Wheat School: Why Leave Those Pea Fields Bare? Rotation Partners for High Yields

It’s late September and Peter Johnson, cereal specialist with the Ontario Ministry of Agriculture, Food and Rural Affairs, can’t understand why a harvested pea field is bare.

“This (pea field) is the ultimate place to plant wheat…this should have been planted two weeks ago!”

Johnson adds that research proves planting winter wheat early results in bigger yields, but in a late year like this one, every acre matters. What’s more, pea fields are essentially the perfect spot to plant wheat — you even get to pull back your added nitrogen rates, as the N left from a pea crop is highly available for wheat in the next year.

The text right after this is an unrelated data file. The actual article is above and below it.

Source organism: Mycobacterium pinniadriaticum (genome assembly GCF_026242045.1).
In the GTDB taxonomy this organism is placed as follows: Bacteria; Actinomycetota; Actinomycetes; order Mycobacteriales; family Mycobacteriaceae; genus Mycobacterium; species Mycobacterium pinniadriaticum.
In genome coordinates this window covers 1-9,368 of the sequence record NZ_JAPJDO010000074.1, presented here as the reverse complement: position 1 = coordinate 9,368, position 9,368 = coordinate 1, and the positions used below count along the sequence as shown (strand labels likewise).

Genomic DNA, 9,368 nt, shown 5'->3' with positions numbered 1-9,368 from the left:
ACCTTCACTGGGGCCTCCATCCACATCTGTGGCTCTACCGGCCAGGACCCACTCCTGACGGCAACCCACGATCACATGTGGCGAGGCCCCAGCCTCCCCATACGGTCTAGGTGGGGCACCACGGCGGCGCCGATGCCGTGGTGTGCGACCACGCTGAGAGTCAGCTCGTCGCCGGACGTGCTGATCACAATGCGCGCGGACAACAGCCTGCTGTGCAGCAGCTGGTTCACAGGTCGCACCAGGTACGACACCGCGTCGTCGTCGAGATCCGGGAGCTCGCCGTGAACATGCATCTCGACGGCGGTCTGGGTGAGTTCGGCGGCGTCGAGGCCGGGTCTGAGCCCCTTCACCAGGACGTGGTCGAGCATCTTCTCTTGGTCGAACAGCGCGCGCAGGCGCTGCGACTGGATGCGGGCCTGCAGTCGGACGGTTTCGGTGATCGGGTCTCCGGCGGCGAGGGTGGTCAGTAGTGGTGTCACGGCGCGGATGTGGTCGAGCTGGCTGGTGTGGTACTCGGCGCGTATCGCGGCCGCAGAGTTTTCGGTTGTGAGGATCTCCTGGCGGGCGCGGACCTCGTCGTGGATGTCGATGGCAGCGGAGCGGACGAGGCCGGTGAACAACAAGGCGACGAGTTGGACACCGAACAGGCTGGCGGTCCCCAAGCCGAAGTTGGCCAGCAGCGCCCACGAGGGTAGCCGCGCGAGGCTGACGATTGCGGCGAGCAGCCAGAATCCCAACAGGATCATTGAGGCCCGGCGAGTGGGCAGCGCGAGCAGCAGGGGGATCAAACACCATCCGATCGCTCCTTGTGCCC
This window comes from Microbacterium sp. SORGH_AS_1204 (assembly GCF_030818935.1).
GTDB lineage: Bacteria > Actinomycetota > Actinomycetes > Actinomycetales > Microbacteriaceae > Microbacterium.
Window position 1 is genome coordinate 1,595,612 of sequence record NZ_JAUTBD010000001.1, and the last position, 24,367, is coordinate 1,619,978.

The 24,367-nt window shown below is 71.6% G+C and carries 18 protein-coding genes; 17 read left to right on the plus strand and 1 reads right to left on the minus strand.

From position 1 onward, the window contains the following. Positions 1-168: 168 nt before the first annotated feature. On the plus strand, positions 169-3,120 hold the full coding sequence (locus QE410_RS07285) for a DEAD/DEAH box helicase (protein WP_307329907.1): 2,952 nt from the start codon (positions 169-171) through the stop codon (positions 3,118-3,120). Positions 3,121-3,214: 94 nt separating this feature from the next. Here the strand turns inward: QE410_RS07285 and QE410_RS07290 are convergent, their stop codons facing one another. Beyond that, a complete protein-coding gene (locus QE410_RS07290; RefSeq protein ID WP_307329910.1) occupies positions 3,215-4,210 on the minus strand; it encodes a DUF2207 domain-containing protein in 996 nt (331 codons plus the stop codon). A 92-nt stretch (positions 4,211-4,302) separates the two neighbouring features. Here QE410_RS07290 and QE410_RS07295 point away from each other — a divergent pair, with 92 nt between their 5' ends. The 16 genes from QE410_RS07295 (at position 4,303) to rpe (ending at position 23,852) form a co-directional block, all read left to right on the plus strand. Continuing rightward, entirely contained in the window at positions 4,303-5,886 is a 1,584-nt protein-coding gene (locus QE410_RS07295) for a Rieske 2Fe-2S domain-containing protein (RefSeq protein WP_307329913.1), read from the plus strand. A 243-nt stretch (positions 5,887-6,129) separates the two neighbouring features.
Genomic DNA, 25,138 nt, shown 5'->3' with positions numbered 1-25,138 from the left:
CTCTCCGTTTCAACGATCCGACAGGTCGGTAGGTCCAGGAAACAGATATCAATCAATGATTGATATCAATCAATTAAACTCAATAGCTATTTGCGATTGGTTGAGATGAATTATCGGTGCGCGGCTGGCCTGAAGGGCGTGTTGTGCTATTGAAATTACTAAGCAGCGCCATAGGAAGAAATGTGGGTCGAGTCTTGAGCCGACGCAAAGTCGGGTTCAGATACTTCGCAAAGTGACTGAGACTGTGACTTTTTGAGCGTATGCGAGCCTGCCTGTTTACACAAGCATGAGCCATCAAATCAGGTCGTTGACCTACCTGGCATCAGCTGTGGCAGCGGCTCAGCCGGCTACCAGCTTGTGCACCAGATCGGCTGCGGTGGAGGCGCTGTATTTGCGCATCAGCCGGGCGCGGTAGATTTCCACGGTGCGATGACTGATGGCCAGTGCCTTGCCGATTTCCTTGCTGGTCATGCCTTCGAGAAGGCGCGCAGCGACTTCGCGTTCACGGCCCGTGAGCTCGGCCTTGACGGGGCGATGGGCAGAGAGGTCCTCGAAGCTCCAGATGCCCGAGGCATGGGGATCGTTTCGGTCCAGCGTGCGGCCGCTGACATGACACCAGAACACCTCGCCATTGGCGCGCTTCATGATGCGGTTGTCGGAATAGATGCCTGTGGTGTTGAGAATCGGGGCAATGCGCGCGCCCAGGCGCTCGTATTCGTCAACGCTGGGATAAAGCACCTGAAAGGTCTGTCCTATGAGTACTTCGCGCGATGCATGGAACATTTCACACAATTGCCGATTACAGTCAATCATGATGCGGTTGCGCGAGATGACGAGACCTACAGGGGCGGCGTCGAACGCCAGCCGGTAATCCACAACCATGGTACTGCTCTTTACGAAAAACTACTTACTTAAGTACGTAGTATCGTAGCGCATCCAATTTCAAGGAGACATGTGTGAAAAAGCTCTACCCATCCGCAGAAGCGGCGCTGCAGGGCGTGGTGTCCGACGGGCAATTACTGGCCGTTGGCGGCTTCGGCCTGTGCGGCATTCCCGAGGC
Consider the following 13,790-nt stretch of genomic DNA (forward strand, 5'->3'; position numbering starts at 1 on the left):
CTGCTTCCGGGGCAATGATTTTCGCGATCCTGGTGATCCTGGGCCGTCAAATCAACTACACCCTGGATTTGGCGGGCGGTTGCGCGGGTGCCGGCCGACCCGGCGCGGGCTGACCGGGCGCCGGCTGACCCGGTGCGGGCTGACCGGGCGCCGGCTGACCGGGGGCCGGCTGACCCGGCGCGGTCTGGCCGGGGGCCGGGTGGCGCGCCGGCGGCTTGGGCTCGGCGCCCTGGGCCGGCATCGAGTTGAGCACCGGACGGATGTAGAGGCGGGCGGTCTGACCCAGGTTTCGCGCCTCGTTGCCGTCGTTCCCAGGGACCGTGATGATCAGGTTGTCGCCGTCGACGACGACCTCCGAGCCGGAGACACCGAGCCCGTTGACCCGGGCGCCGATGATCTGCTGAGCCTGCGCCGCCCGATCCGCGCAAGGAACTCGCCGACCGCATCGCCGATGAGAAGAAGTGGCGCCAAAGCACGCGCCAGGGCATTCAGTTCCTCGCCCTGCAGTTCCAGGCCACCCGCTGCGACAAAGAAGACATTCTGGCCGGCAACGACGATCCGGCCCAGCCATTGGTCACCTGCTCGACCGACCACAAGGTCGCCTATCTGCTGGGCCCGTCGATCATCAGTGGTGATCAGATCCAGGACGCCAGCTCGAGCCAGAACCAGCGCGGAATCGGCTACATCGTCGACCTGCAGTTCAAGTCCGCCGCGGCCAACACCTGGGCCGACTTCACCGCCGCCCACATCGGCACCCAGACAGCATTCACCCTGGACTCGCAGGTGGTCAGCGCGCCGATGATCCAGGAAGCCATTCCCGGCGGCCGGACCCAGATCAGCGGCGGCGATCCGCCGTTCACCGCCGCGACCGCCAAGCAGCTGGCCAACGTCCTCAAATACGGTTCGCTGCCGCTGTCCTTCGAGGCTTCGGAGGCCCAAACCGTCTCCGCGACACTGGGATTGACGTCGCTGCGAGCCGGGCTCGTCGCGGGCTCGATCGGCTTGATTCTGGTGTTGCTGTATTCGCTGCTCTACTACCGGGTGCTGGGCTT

In this Wheat School episode, Johnson explains how big a difference early planting makes, how the preceding crop can impact wheat yields, why, if you insist on planting wheat after silage corn, you need to have a spot-on fusarium management plan ready and

Follow this link to view the entire Wheat School library!


RealAgriculture Agronomy Team

A team effort of RealAgriculture videographers and editorial staff to make sure that you have the latest in agronomy information for your farm.


Wheat prices jump into August — This week in the grain markets

This week, winter wheat prices touched a three-year high, but it didn’t last. Chicago SRW wheat prices for September 2018 gained 5 per cent or about 26 cents US/bushel to close at $5.56. While the December 2018 contract was up 5.4 percent — or nearly 30 cents — to finish a tad under $5.80. In…Read more »


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